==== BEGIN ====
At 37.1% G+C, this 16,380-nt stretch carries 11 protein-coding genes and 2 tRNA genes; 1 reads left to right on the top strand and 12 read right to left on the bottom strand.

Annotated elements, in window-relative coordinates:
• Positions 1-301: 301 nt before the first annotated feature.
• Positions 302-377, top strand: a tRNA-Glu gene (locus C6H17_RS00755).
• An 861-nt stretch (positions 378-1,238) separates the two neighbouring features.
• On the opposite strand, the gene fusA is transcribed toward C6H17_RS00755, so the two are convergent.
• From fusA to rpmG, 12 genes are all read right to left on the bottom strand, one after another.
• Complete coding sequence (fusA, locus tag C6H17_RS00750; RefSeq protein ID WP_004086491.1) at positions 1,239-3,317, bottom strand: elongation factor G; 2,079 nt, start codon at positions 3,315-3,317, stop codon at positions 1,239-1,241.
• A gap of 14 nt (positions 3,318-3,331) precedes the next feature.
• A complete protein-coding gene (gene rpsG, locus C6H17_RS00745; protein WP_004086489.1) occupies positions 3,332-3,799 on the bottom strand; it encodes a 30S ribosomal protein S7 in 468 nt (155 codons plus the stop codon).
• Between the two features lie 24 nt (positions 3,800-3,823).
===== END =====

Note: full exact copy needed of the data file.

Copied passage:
At 37.1% G+C, this 16,380-nt stretch carries 11 protein-coding genes and 2 tRNA genes; 1 reads left to right on the top strand and 12 read right to left on the bottom strand.

Annotated elements, in window-relative coordinates:
• Positions 1-301: 301 nt before the first annotated feature.
• Positions 302-377, top strand: a tRNA-Glu gene (locus C6H17_RS00755).
• An 861-nt stretch (positions 378-1,238) separates the two neighbouring features.
• On the opposite strand, the gene fusA is transcribed toward C6H17_RS00755, so the two are convergent.
• From fusA to rpmG, 12 genes are all read right to left on the bottom strand, one after another.
• Complete coding sequence (fusA, locus tag C6H17_RS00750; RefSeq protein ID WP_004086491.1) at positions 1,239-3,317, bottom strand: elongation factor G; 2,079 nt, start codon at positions 3,315-3,317, stop codon at positions 1,239-1,241.
• A gap of 14 nt (positions 3,318-3,331) precedes the next feature.
• A complete protein-coding gene (gene rpsG, locus C6H17_RS00745; protein WP_004086489.1) occupies positions 3,332-3,799 on the bottom strand; it encodes a 30S ribosomal protein S7 in 468 nt (155 codons plus the stop codon).
• Between the two features lie 24 nt (positions 3,800-3,823).